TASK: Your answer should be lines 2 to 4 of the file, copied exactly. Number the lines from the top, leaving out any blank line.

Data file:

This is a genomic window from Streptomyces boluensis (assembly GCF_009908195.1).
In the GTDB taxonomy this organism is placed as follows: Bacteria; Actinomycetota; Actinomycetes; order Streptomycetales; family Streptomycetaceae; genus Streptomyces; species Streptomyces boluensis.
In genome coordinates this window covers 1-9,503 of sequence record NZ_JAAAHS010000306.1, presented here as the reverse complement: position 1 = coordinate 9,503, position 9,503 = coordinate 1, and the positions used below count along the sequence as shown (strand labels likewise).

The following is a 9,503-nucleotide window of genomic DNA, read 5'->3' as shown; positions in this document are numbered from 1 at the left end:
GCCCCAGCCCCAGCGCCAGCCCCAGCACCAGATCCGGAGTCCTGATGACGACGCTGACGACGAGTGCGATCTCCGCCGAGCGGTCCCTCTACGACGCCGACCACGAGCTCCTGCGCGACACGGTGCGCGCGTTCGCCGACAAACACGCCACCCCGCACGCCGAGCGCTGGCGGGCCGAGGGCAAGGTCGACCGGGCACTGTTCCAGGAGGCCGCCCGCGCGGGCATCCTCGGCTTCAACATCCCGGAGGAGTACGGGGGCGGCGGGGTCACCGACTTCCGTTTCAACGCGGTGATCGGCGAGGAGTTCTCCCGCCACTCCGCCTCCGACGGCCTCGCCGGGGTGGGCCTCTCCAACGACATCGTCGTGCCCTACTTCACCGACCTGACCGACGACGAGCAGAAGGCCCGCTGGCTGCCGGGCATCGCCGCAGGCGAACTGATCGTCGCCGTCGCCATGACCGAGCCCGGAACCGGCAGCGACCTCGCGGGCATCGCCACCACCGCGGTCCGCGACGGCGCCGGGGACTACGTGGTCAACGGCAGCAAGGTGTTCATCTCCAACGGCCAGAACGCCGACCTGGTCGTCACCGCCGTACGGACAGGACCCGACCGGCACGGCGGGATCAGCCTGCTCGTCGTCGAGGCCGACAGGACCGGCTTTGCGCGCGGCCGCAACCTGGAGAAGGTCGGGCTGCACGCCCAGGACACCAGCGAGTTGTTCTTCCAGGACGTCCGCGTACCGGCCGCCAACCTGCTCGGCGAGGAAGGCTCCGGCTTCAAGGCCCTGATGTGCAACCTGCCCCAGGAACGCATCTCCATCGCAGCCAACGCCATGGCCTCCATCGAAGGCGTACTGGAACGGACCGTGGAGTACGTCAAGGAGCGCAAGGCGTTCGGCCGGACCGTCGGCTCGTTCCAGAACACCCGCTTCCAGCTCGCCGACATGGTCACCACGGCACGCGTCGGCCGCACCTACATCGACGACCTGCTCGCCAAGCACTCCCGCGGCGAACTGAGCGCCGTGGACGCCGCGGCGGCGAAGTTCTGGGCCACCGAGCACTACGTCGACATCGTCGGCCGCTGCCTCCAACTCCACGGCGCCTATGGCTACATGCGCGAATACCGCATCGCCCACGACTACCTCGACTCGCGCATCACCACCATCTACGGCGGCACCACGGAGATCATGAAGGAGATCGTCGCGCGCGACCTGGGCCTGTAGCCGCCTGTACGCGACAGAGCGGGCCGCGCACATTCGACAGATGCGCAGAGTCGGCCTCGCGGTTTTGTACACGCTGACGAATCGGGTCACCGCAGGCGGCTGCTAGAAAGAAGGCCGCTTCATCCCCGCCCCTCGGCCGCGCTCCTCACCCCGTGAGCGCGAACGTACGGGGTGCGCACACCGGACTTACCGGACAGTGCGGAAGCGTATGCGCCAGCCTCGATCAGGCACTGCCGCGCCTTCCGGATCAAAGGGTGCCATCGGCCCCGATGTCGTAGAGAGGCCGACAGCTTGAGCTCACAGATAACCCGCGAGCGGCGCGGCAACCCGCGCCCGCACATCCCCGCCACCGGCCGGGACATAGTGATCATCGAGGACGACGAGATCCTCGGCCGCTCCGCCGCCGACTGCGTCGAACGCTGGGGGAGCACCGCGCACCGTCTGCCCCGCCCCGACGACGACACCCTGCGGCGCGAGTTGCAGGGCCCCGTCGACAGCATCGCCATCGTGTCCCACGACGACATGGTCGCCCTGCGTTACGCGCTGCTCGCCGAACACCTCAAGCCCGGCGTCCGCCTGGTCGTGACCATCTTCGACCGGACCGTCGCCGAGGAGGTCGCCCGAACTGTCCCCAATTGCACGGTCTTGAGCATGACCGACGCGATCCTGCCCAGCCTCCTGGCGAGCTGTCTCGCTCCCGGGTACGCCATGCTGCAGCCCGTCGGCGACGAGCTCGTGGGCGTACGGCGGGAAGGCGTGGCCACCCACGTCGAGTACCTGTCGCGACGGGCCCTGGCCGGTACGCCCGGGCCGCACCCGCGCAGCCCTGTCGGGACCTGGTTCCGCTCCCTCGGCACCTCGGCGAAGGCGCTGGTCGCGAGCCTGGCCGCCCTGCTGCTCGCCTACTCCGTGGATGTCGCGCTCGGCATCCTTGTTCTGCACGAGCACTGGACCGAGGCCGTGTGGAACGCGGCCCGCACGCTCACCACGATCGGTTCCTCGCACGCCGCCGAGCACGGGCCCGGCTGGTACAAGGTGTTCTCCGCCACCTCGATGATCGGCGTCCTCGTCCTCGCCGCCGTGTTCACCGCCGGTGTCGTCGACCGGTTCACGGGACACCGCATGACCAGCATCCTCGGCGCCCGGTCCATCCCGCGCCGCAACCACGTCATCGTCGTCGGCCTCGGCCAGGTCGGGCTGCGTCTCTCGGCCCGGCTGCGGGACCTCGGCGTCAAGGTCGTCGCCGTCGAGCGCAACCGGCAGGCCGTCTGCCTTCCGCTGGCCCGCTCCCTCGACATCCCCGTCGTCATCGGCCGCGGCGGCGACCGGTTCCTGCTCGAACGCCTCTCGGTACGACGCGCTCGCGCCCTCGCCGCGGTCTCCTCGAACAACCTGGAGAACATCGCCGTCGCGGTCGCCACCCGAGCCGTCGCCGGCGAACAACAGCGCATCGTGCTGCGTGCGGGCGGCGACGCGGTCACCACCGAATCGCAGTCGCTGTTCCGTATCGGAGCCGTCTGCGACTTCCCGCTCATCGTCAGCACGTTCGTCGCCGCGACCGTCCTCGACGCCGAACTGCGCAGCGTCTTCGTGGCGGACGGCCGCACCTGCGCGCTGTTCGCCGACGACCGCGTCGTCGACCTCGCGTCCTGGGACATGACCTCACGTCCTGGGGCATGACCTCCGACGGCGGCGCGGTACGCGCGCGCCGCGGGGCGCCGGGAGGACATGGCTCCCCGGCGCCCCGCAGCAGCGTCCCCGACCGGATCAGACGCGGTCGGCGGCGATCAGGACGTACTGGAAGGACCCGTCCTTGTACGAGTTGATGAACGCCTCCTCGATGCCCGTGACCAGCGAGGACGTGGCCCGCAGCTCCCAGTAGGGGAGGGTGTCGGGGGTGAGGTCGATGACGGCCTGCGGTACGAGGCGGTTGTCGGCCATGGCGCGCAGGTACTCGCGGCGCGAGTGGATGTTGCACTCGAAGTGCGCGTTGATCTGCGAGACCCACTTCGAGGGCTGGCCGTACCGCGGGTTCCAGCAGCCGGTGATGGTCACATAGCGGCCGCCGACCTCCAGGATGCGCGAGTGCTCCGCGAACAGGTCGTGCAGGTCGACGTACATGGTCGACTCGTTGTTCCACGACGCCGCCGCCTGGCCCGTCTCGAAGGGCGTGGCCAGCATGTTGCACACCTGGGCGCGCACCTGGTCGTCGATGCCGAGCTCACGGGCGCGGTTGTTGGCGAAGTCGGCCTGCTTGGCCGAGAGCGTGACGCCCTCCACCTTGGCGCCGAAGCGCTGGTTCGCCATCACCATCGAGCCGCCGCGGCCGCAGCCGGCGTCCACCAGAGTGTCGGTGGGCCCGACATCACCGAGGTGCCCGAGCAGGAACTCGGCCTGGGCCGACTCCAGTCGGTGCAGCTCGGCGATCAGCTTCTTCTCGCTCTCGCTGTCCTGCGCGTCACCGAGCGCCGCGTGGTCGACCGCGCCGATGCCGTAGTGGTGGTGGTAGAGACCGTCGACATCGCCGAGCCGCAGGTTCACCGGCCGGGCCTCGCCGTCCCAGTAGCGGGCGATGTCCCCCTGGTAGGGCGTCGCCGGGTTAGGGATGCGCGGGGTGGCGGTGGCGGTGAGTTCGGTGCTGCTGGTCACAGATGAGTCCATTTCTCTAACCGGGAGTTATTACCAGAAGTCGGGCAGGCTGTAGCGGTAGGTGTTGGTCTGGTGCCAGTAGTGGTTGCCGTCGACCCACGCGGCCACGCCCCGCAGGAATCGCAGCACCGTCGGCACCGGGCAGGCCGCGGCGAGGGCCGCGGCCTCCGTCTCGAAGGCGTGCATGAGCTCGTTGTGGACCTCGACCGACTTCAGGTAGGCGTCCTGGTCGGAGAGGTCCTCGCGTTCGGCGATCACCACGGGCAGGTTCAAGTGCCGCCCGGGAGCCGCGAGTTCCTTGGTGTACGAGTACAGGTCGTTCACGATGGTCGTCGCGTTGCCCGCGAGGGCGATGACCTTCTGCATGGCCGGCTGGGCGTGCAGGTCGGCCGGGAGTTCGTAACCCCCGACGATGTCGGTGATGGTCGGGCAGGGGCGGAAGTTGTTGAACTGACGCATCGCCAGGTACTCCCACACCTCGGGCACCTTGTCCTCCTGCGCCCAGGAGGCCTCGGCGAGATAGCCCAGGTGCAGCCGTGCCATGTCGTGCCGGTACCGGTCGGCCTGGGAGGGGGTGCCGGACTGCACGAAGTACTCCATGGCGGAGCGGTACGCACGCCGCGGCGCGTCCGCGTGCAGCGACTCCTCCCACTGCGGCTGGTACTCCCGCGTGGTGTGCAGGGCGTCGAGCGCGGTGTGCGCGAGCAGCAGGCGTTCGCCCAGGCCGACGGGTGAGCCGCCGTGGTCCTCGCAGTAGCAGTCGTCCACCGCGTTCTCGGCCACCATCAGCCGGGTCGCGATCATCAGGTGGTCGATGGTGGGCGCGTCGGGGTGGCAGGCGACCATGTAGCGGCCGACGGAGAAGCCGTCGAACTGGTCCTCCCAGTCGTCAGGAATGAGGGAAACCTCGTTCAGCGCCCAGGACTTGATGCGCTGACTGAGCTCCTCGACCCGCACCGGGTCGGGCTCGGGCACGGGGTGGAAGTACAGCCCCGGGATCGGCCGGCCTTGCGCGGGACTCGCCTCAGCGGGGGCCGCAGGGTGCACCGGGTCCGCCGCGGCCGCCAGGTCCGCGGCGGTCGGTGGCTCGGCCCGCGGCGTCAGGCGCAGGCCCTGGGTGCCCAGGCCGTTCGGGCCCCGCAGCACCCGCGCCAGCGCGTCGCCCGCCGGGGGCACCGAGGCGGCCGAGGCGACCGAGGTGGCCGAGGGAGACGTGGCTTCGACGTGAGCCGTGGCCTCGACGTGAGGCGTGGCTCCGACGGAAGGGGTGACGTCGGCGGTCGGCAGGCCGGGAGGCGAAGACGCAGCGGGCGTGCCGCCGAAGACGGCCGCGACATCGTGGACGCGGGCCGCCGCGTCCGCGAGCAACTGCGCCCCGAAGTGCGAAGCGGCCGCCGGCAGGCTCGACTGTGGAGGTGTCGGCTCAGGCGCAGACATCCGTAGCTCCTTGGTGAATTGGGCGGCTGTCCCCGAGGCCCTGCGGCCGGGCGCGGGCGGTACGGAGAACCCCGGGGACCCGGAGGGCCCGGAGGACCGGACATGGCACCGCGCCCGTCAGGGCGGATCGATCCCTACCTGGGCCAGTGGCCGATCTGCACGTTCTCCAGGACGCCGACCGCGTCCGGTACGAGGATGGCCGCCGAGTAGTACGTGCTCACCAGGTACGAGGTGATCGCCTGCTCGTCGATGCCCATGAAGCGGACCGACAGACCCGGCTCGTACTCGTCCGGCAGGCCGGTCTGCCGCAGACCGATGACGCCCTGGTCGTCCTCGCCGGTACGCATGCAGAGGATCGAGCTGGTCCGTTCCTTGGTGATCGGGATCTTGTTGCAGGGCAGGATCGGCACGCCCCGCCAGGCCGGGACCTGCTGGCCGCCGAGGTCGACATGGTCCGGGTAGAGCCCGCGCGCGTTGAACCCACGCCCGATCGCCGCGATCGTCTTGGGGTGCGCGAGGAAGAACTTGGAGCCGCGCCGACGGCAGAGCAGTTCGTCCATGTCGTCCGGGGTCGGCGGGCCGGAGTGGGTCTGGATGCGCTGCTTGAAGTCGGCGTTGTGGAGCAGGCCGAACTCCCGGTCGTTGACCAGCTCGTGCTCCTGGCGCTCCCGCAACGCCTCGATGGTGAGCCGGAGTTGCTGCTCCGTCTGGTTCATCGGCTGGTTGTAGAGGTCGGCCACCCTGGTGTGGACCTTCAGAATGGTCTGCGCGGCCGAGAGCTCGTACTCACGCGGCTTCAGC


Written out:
In the GTDB taxonomy this organism is placed as follows: Bacteria; Actinomycetota; Actinomycetes; order Streptomycetales; family Streptomycetaceae; genus Streptomyces; species Streptomyces boluensis.
In genome coordinates this window covers 1-9,503 of sequence record NZ_JAAAHS010000306.1, presented here as the reverse complement: position 1 = coordinate 9,503, position 9,503 = coordinate 1, and the positions used below count along the sequence as shown (strand labels likewise).

The following is a 9,503-nucleotide window of genomic DNA, read 5'->3' as shown; positions in this document are numbered from 1 at the left end: